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Donations to large evangelical foundations increased dramatically in 2010 and were poised for growth in 2011, as wealthy Christians shift away from traditional family foundations. The trend means more grants will be available to fuel ministry at small nonprofits that have struggled to sustain themselves via traditional donations.
The Evangelical Council for Financial Accountability (ECFA) reported that giving to its member foundations surged 68.8 percent in 2010, compared to 6.8 percent growth for its high-revenue members overall.
President Dan Busby said the growth is largely due to the rise of donor-advised funds, which provide a tax-efficient and cheaper alternative to setting up a private foundation. In such arrangements, donors transfer management of their assets to a public foundation while retaining an advisory role over how the money is donated.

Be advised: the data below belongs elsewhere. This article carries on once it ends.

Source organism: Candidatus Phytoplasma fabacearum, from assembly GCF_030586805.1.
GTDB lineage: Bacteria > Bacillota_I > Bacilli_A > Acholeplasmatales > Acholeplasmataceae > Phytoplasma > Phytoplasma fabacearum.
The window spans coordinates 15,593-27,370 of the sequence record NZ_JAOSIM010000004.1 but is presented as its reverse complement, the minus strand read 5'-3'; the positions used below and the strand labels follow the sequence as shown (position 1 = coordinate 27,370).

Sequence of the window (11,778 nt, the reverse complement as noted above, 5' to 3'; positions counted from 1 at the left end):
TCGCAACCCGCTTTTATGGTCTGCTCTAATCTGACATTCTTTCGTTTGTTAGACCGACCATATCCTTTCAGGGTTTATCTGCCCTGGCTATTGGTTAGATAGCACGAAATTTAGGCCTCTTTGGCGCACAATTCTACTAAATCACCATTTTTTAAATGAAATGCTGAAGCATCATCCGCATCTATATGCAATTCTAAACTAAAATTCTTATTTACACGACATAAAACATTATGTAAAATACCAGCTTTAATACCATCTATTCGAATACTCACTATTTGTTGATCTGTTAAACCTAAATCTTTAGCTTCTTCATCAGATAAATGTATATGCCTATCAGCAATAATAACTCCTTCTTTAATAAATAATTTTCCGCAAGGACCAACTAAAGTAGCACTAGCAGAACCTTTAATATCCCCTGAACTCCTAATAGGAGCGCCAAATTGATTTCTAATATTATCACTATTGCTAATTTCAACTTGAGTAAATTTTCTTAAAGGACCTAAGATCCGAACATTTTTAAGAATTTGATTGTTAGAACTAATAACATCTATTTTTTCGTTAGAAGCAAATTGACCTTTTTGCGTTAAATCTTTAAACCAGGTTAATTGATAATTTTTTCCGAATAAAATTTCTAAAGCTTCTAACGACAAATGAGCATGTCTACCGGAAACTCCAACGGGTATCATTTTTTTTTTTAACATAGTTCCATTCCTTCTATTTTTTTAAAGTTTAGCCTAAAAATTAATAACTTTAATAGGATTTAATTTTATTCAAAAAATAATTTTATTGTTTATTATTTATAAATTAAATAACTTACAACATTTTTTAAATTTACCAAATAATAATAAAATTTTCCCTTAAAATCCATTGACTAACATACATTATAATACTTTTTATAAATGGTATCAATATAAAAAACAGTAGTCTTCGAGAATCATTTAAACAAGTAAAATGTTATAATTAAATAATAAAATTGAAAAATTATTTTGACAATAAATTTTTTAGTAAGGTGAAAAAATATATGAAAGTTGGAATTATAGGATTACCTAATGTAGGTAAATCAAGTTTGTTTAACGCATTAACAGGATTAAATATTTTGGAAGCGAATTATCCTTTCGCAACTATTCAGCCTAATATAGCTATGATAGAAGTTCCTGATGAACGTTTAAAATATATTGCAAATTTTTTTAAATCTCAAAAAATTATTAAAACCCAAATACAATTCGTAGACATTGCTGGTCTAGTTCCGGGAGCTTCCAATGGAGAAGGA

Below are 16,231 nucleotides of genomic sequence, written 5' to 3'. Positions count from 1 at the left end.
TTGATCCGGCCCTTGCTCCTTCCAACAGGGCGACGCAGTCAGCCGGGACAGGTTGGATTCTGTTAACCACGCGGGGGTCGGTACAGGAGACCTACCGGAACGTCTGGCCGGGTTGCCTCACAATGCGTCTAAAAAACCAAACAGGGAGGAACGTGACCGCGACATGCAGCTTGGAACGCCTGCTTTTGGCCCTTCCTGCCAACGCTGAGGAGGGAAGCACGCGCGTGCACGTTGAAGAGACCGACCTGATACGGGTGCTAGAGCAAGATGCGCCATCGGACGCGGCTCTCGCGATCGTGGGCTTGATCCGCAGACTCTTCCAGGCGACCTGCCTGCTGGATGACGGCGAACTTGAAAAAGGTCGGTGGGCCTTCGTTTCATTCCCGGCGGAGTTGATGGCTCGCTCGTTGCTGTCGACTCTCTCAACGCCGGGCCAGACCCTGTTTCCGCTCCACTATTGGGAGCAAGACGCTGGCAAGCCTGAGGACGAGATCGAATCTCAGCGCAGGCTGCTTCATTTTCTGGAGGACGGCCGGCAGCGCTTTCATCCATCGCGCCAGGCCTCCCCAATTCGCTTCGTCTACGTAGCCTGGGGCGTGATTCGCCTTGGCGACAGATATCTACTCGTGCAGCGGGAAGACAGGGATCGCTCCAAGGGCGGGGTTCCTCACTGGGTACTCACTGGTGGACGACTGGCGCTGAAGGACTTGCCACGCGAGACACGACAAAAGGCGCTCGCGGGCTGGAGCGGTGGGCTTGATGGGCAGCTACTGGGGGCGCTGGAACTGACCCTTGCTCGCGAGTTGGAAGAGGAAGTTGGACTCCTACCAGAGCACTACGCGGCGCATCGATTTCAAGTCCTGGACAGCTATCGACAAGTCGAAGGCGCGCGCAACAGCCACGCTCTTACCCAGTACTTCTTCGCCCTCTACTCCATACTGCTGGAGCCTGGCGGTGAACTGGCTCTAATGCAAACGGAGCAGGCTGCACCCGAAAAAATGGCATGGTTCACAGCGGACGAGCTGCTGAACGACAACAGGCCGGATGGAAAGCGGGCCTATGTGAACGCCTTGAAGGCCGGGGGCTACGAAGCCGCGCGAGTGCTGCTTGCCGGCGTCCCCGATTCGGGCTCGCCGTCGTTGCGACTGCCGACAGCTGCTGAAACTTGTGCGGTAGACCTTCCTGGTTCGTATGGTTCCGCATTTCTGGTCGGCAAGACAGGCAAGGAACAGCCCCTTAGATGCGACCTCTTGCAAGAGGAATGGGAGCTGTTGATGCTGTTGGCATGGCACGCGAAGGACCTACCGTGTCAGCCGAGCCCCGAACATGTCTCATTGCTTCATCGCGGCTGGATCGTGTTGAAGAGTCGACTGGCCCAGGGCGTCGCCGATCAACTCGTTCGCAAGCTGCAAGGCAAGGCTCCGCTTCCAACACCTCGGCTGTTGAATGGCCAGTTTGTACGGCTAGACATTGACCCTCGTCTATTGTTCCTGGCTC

Such funds are popular outside the Christian ministry world as well. The Chronicle of Philanthropy reported that giving to donor-advised funds rose sharply in 2010, including Schwab Charitable (92 percent) and Fidelity Charitable Gift (38 percent). Donations to the Philanthropy 400 charities more broadly rose 3.5 percent in 2010.
"Donor-advised funds have had really strong years," said Busby. "They simplify the process of transitioning large gifts to charity."
Rusty Leonard, founder of Stewardship Partners, agrees that the relatively recent availability of such funds, first approved by the Internal Revenue Service in 2006, is also a factor in the record-setting surge.
"People are realizing these are a tool that we didn't have a decade ago, and are moving forward with large gifts they may have been holding on to for years," he said. "Often it's baby boomers who have collected stocks, bonds, and property and are getting ready to donate them at retirement."
The National Christian Foundation (NCF), an ECFA member, saw a 61 percent increase in donations during 2010, jumping 15 places to become America's 19th largest charity, according ...